How a lightning storm fried Richie Hawtin's gear and created the sound of F.U.S.E.'s Dimension Intrusion: "My equipment glowed and then shut down. After that, there was something wrong with my Wavestation; it was even more distorted"

Richie Hawtin
(Image credit: Future)

Windsor, Ontario. August ’92. The dead of night (his favourite time to create). The lone figure of Richie Hawtin bounces maniacally from machine to buzzing machine in his studio. 

Already locked into a 30+ minute jam of rhythmical acid techno, he’s lost in the music. Part man, part Wavestation. At once, an unholy peal of thunder strikes (with a lovely attack and some nice reverb, to be fair). His ‘lab’, under the kitchen in his folks’ home, shakes, killing the lights. The once blinking banks of humming hardware are deathly silent in the now pitch-black room. 

“It was this crazy lightning storm,” says Hawtin, instantly transported back some 30 years. “And, at that point all my equipment kind of glowed, and then shut down.” 1.21 gigawatts of pure electronic power had surged directly into the heart of his signature sound modules, direct from the sky above, forever scrambling their circuit-heavy souls, and rewiring their dance music DNA. A gift from the techno gods themselves, perhaps?

“You know,” says Hawtin, still shook by the memory, “it sounds like I’m making this up. But… something happened.” Like some kind of tidy-haired techno Dr. Frankenstein, he now stood over the once dead carcasses of his equipment. Each one now reanimated, awaiting their master’s next musical command. 

He gingerly approached his hardware, picking up the jam where he left off. But, the sound had been forever altered. The iconic analogue gear pulsed with a new life.  “After that, there was something wrong with my Wavestation,” shudders Hawtin. “It was even more distorted. After that, I probably made some of the hardest tracks I ever did.”

Richie Hawtin

(Image credit: Future)

Ladies and gentlemen, this is just one of the tales of the futuristic underground sound experiments conducted by Mr. Richie Hawtin, some three decades back. It may have gone down exactly like this. 

Or, we may be drastically over-exaggerating, drunk on poetic licence. But, dance music needs more creation myths, skewed by post-club whispers, each re-telling adding a new dimension to intrude on the last gasps of reality. Pass it on…

Dimension Intrusion track-by-track with Richie Hawtin


(Image credit: Future)

A New Day

“This is called A New Day because it was written, from what I remember, after some kind of breakup. And, I don’t know if it was the next day, but it was about the idea of looking forward, into the next journey. To the next chapter in life, you know? When you’re 22/23 years old, a breakup feels like the whole world is collapsing. Like, ‘Oh my god. Is my life over?’ So, A New Day was perfect in its feeling for the opening track. And also because, whether this was an album or a compilation, it definitely was a new chapter in my life when it got released.”


“I remember recording that one very specifically, because I had Joey Beltram and Mundo Muzique staying over at my mom and dad’s house. Joey was already a techno superstar with Energy Flash, and we were good friends. We’d made an EP called Vortex. And, just shortly after they left, I had this energy from our collaboration.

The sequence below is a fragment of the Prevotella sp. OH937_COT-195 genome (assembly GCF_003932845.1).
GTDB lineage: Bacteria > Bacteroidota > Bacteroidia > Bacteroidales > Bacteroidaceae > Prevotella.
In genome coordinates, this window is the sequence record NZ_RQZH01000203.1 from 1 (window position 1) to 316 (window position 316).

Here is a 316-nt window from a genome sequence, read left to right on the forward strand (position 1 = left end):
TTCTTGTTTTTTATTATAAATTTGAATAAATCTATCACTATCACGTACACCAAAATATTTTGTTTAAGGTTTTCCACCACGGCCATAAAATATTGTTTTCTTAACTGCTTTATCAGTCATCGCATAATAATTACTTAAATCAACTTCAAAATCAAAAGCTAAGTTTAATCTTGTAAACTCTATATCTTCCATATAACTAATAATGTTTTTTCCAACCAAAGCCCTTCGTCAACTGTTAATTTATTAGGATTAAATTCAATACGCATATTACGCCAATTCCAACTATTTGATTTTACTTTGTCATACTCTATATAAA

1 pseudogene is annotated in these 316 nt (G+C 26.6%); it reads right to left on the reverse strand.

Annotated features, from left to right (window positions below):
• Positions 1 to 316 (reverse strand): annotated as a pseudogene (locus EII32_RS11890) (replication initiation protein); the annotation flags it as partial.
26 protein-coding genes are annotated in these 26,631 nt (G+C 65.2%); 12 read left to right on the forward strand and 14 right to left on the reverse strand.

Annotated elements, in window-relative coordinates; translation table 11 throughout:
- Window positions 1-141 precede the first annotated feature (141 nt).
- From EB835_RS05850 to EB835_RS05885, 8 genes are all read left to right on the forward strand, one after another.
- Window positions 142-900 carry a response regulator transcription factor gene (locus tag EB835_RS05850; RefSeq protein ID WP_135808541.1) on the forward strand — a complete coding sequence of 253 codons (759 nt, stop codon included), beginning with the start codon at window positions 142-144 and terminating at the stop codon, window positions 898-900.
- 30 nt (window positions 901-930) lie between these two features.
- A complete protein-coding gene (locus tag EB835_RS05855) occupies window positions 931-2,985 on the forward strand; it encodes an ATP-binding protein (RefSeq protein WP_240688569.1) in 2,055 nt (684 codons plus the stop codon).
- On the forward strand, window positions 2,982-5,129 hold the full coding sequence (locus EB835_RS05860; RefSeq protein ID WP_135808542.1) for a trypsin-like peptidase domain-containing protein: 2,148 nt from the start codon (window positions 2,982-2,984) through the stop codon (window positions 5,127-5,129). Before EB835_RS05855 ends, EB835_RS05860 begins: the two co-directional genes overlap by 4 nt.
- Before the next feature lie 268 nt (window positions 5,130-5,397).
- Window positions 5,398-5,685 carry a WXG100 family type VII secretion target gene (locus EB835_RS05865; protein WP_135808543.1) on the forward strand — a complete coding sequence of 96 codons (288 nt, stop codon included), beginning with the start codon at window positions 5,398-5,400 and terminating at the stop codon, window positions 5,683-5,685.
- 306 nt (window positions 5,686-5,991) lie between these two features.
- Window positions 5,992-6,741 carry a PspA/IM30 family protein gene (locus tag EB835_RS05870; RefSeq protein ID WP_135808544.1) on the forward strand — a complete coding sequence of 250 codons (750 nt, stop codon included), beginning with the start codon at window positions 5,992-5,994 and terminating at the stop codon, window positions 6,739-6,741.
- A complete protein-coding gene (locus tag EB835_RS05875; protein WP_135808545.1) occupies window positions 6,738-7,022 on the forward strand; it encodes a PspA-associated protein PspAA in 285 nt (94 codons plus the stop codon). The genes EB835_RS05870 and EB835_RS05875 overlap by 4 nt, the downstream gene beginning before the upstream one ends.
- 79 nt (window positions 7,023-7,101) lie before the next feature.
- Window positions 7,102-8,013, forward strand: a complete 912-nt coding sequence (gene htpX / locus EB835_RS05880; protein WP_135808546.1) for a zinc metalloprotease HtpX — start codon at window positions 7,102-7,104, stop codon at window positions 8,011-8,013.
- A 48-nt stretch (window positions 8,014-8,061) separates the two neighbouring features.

I wanted to take that intensity, but use it with the [Roland] 303 stuff I had been experimenting with. Because, Vortex was very [Sequential Circuits] Pro One based, and very ‘synthesiser’ and crazy. So, you have a similar kind of hi-hat feeling, with the claps going on. And, big claps were a Hawtin trademark. So, that’s where that came from.”


It was my first attempt of creating an album, that was a compilation, that was masquerading as an album

For me, this is the first Plastikman song. It’s [Roland] 808-driven. It’s slinky and slacky. It’s half time and slow. I always referenced Detroit. I’m from Windsor [Ontario], yes, but, I spent my teenage years hanging out, DJing and clubbing in Detroit. Radio waves do not understand borders. And, in Canada, the strongest were coming from Detroit. All these different stations were playing electro booty music. 

“I think ‘Slac’ is referencing that low speed, slow 808 snare. And, of course bringing in the Hawtin favourite instrument – the 303. This is basically an 808 and 303. And a couple of claps with reverbs. It’s the beauty of simplicity. This whole album is like that.”

Dimension Intrusion

“This was made before the album was actually coming together. I wanted to make something different. And, I’m usually going against the grain. I’d done all these hard techno tracks. Everybody, again, thinking of my mindset, was releasing compilations of techno tracks. And I was like, ‘Well, this is kind of boring’. 

“So, I released a limited edition red vinyl on [Hawtin and John Acquaviva’s own label] Plus 8 called Dimensions/Into The Space. And that was kind of me saying, ‘Hey, F.U.S.E. isn’t only pumping, slamming [Roland] 909. It can also be kind of musical and introspective.’  And that was probably the first step towards the Dimension Intrusion album.”

Substance Abuse

“There’s so many things I’m referencing here. At that time, there was a huge amount of buzz and publicity over people doing ecstasy, especially in the UK and Europe. It wasn’t so big in North America and Detroit. And Windsor wasn’t a drug scene. OK, some people were smoking, and there was a bit of acid here and there. Later, it got worse. Then, Joey had Energy Flash with the, ‘Ecstasy! Ecstasy!’. So, it was a little bit of a joke on that. And, also again, it was just me trying to make this very pulsating music. And, actually, the original name of it was ‘Pulsate’, because it’s just the throbbing low of the 303.”


"This was the one that was recorded during the lightning storm. It affected my Korg Wavestation A/D, which was designed by an old friend of mine who passed away, Dave Smith. Something must have happened to that, because it was even more distorted now. And that started me down a path of trying to use it.